The earliest attempt at a systematic Jewish population survey in the United States was undertaken in 1873 by the Board of Delegates of American Israelites, an organization that had been founded in 1859 to create a stronger sense of unity among American Jews. This survey was apparently initiated at the urging of the Paris-based Alliance Israélite Universelle, but its findings were incomplete and its results disappointing. However, from 1876 to 1878 the Board of Delegates undertook another population study, this time working in conjunction with the newly established Union of American Hebrew Congregations (UAHC). This second survey, directed by William B. Hackenburg, president of the Board of Delegates and later chairman of the UAHC's Committee on Statistics, was far more comprehensive than the first and ultimately more successful.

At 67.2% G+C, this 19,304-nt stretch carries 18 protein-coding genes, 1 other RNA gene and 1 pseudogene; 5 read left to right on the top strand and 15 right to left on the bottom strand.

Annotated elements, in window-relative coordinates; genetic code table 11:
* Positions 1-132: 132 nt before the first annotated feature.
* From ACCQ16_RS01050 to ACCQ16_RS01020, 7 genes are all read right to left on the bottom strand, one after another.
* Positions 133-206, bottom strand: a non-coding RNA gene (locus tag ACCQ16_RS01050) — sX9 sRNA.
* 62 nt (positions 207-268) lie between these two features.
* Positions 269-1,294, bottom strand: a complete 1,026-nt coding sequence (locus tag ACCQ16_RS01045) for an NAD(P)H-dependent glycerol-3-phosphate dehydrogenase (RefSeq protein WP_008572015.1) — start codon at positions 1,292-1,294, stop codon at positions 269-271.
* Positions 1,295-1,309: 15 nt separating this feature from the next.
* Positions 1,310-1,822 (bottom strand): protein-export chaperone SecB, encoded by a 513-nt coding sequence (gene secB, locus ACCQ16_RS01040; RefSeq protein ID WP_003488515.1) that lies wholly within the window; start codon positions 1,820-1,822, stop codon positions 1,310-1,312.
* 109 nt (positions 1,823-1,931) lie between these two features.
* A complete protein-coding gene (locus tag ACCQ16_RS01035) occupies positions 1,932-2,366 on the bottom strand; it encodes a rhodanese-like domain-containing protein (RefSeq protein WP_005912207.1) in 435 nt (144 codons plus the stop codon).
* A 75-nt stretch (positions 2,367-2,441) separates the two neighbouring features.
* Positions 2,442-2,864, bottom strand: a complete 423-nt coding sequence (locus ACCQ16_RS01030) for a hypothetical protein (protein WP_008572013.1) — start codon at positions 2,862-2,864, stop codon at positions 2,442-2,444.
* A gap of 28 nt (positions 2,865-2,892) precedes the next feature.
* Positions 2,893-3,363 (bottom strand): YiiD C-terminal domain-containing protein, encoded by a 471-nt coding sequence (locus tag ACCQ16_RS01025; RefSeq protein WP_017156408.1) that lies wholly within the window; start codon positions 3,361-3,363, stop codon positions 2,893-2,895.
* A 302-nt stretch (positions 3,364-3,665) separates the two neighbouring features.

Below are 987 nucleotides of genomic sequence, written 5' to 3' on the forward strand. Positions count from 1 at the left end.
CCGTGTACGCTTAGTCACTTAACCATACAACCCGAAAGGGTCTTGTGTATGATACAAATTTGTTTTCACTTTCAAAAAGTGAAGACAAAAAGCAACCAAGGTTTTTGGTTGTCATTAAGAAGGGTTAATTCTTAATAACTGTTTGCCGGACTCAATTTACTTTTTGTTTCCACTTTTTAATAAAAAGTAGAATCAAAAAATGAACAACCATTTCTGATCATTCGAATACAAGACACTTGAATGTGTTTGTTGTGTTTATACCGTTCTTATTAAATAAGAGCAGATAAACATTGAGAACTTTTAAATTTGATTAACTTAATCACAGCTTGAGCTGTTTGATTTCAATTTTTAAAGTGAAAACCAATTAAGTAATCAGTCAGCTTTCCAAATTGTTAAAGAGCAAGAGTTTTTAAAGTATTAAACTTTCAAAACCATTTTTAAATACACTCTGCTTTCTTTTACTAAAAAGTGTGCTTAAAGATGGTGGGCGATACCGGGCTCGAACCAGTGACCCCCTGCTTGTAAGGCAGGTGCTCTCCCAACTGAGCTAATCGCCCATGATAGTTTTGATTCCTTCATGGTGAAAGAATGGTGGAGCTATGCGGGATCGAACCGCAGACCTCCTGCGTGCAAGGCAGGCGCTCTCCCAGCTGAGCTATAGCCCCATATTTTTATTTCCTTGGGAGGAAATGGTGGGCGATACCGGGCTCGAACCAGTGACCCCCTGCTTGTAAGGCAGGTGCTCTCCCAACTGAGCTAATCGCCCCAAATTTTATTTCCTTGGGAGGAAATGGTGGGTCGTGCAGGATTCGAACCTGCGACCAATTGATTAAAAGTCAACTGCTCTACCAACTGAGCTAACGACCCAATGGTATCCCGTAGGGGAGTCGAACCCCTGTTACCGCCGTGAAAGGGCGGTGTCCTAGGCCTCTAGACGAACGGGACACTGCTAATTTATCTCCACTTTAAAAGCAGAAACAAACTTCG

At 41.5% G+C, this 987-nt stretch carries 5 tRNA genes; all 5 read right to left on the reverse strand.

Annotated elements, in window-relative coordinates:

The organizers of the inquiry of the late 1870s conducted their research by sending standardized questionnaires to individuals in every place in the United States where Jews were known to reside. In many cases, the forms went to the heads of Jewish institutions, and where no such institutions were known to exist, they went to "influential citizens." Those who received the questionnaires were asked to provide information both about the number of Jews in the local population and about whatever local Jewish organizations existed. In 1880, after the Board of Delegates and the UAHC had merged, the results of the study the two groups had conducted were published as Statistics of the Jews of the United States.